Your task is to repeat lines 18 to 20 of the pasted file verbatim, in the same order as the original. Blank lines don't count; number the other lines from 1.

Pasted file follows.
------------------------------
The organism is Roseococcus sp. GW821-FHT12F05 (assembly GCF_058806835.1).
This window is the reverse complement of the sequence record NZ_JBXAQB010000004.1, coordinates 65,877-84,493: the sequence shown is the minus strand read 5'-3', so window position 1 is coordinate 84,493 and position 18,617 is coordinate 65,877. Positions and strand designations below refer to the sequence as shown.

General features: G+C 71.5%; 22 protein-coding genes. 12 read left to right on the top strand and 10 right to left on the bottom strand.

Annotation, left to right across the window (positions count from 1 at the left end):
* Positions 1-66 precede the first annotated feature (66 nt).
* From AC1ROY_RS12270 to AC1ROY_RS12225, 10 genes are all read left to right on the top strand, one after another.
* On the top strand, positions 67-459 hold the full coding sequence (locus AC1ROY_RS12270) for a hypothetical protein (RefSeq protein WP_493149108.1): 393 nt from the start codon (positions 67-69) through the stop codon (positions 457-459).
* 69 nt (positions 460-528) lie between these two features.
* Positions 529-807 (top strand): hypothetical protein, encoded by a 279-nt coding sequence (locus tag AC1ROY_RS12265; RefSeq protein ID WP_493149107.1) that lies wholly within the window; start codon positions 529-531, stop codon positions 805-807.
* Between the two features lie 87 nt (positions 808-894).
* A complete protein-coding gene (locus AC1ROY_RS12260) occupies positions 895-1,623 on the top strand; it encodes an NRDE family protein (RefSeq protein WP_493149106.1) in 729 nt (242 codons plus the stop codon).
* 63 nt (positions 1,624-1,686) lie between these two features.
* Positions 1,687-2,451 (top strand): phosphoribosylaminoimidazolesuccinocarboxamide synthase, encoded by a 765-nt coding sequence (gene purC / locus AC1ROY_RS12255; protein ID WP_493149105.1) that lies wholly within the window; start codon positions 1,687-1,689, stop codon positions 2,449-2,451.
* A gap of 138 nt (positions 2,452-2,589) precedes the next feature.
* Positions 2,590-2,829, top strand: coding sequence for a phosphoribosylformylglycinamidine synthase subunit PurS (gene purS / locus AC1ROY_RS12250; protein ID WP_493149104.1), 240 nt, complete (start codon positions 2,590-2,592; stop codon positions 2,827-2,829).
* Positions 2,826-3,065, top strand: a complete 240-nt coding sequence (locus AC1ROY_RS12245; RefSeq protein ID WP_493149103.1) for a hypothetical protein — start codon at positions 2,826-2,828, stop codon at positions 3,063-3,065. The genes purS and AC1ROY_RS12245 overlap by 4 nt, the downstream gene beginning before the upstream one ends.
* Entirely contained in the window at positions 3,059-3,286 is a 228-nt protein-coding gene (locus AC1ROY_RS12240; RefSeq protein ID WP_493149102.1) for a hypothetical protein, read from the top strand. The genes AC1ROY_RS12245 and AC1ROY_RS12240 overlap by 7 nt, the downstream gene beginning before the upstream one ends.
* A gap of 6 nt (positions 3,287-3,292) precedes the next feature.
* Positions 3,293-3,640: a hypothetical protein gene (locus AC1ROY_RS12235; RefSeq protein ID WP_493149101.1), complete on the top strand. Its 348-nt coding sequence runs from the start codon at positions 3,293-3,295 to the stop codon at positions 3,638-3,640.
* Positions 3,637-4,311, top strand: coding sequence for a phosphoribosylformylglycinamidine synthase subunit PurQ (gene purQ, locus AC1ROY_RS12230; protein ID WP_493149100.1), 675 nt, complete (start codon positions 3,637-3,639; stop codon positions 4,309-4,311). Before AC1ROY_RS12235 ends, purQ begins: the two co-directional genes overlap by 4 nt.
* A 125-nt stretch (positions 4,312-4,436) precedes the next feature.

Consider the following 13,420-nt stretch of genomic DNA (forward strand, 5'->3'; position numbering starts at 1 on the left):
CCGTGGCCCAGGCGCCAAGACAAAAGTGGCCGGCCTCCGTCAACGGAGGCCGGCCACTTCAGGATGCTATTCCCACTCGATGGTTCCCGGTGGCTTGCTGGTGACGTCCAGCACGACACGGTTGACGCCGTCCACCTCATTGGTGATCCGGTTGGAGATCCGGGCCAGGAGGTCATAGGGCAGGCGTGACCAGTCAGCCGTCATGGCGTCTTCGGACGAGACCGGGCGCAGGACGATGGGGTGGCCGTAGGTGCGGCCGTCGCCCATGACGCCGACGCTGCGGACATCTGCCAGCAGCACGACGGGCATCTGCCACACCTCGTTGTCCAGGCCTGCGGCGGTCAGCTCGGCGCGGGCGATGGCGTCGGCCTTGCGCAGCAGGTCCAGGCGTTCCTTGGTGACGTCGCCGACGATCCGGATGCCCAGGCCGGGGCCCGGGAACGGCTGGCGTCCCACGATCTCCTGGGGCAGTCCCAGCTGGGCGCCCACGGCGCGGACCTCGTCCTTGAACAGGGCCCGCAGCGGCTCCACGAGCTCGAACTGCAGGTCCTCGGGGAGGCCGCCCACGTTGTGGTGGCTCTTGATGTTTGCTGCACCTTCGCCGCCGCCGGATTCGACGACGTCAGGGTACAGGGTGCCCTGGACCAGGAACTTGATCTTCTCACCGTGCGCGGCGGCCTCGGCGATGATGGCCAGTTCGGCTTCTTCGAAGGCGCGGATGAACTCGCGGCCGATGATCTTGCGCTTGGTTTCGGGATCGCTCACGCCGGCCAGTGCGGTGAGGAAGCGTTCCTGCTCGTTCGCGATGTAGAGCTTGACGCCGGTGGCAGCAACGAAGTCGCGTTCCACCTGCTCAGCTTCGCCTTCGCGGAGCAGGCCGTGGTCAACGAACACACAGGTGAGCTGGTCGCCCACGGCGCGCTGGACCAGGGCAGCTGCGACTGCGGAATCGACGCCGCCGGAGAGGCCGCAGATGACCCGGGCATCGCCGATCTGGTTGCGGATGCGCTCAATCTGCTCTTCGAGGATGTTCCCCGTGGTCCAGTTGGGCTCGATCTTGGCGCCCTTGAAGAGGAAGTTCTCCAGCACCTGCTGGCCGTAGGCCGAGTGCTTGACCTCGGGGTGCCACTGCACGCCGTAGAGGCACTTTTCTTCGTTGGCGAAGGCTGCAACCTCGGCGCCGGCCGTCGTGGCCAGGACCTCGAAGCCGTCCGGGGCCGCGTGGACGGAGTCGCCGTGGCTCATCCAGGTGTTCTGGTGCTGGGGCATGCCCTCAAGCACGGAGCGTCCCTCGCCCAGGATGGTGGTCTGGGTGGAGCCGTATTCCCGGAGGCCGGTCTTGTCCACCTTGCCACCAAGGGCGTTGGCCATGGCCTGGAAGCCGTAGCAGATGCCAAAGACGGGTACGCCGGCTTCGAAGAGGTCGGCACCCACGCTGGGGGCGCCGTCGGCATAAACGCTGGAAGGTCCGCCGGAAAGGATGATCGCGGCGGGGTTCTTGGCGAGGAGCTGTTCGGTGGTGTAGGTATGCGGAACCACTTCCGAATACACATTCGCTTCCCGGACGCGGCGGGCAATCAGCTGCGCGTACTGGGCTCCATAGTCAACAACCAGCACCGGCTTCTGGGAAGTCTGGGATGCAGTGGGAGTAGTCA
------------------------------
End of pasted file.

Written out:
* A gap of 6 nt (positions 3,287-3,292) precedes the next feature.
* Positions 3,293-3,640: a hypothetical protein gene (locus AC1ROY_RS12235; RefSeq protein ID WP_493149101.1), complete on the top strand. Its 348-nt coding sequence runs from the start codon at positions 3,293-3,295 to the stop codon at positions 3,638-3,640.
* Positions 3,637-4,311, top strand: coding sequence for a phosphoribosylformylglycinamidine synthase subunit PurQ (gene purQ, locus AC1ROY_RS12230; protein ID WP_493149100.1), 675 nt, complete (start codon positions 3,637-3,639; stop codon positions 4,309-4,311). Before AC1ROY_RS12235 ends, purQ begins: the two co-directional genes overlap by 4 nt.